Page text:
The definition of ‘Cool’ has a central role in the development of the modern magazine, it’s growth encouraged by youth culture, aspirational desire and the consequent obsession with what’s in and what’s out. How do you join the in-crowd? Our latest Page 23 highlights this conundrum.
This first proper issue of Where is The Cool? – we reviewed their issue zero pilot last year – maintains the ‘having its cake and eating it’ approach of the blog and Instagram feed of the same name. French creative director Laurent Laporte selects a series of people, items, events and trends he and his contributors deems cool. The result is an entertaining mix of the desperately-wants-to-be-cool, the so-uncool-it-may-possibly-be-cool and the effortlessly-timeless-genuinely-cool.
Page 23 represents all three of these categories. Following a brief ode to reggae music, Cyrille Fouque shares five pages of record sleeves from his collection of rare reggae vinyl, and this page shows the first set of sleeves. Reggae and everything related to it remains utterly cool, of course. In the portraits on the sleeves we can see the beginnings of street style as musicians shift sports gear into everyday wear. So far so cool.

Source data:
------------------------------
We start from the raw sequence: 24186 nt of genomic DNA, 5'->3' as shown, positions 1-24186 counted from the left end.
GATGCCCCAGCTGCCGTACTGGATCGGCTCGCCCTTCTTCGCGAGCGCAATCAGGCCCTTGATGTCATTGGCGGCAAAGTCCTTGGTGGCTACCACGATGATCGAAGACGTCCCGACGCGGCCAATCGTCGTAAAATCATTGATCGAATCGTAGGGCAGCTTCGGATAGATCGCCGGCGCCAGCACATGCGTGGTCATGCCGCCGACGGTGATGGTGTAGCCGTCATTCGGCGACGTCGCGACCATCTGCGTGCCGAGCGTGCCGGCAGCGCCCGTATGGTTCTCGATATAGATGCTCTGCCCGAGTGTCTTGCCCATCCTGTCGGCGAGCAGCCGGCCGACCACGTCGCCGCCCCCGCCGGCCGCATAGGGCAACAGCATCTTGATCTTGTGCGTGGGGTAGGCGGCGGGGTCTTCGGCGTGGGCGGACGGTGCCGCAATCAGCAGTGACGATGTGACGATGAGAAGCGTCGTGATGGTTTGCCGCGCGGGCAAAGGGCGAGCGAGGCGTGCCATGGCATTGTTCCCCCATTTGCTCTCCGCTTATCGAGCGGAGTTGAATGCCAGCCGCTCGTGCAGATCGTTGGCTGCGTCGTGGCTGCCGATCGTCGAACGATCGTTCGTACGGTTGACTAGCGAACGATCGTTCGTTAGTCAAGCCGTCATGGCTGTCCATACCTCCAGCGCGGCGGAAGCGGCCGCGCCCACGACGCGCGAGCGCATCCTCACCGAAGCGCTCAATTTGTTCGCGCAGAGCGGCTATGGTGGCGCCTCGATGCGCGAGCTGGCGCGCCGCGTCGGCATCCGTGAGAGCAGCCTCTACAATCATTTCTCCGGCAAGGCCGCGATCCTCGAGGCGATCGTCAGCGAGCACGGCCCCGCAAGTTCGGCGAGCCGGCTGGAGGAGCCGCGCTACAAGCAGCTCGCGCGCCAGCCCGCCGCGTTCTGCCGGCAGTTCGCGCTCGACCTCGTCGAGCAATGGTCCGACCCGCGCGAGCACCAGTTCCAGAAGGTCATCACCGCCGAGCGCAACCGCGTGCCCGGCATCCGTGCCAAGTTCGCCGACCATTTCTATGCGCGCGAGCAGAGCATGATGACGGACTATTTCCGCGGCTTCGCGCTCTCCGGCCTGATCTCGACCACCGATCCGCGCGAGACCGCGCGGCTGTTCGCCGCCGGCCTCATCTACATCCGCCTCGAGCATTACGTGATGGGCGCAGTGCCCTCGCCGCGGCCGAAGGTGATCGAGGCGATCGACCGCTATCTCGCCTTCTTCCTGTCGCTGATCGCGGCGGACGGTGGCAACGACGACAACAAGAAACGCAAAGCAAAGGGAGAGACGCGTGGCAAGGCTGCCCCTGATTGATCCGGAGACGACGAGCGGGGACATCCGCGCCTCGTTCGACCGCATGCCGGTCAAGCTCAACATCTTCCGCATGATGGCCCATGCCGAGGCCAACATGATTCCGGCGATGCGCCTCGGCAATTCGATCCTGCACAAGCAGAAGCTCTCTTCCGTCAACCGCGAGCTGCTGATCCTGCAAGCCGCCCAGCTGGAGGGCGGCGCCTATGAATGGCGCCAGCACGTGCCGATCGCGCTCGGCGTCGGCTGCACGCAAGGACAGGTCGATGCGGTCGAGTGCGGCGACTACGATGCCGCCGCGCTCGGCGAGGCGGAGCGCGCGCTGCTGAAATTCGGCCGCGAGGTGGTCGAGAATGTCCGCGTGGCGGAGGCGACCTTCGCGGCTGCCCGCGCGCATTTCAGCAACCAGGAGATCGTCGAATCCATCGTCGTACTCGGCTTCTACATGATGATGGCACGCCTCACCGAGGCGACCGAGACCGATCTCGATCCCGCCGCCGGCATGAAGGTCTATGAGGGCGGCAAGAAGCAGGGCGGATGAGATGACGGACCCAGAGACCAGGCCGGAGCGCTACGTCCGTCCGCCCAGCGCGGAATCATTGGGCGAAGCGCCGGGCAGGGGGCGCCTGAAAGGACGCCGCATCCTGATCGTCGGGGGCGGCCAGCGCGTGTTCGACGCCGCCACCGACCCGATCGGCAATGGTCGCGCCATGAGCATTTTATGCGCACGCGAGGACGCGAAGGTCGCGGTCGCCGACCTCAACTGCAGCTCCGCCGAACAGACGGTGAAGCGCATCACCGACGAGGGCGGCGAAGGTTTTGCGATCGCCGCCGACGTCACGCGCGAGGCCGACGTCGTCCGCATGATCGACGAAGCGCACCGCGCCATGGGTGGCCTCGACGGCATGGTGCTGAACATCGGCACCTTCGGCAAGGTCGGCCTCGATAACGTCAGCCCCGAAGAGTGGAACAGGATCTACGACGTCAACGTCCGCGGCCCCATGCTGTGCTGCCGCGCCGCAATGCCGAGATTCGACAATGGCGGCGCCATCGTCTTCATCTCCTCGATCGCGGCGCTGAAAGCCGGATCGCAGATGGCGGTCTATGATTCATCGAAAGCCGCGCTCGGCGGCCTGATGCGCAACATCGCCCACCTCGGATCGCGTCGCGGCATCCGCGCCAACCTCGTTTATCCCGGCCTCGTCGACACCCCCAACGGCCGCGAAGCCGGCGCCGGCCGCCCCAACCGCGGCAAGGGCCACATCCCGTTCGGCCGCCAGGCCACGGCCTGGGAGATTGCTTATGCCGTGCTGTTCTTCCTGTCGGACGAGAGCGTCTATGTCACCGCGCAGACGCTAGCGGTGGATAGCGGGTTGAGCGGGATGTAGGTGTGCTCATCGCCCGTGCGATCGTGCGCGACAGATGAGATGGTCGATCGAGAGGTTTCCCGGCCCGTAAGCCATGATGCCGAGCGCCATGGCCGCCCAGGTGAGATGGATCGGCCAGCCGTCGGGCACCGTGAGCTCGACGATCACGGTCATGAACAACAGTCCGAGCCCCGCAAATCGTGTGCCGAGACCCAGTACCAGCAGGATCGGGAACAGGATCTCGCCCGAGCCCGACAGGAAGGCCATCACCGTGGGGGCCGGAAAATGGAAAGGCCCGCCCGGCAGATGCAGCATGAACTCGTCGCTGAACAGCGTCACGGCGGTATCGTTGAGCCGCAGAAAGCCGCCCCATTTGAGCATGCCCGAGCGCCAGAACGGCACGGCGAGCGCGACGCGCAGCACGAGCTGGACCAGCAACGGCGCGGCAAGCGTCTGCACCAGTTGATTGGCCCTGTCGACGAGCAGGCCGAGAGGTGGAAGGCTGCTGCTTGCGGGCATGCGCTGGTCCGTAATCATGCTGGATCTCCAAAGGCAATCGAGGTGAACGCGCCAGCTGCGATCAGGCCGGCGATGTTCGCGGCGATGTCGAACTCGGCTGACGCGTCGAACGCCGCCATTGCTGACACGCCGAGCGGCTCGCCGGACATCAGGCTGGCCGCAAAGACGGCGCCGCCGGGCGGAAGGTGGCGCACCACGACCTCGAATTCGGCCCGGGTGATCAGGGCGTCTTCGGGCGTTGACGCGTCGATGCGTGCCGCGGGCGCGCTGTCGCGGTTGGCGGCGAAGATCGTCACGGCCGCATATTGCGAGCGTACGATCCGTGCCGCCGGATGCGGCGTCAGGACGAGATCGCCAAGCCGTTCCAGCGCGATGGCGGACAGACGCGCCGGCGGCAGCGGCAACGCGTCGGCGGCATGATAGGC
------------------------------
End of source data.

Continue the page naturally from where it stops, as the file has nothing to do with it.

But the sleeves are presented as still lifes with elements added to them: a copy of the New York Times, guitar cables, beer caps. The simple perfection of the original sleeves and archive fascination for the clothes and original photography is lost to an Instagram-style montage, the additions adding little while arguably stripping the original sleeves of a layer of cool. The Insta feel – a later example even has a latté sat on top of it – implies a desparation to be accepted as cool; yet could the effect be so uncool as to become cool again?
This sums up the magazine perfectly. Every subject included is a one-off response to the question in the magazine’s name. Cool can be found in Cuba’s colour-dyed racing pigeons, in rowing blazers, in the DIY repairs applied to old cars. You decide which are for you, which are for real.
Where is The Cool? is a wonderfully overblown project, a list of ideas well suited to its digital heritage but brilliantly translated into print through sheer scale. As a small zine it would have been an amusing but easily overlooked curiousity; as a large-format, perfect-bound, glossy magazine it is a brilliant and amusing critique of the editorial process.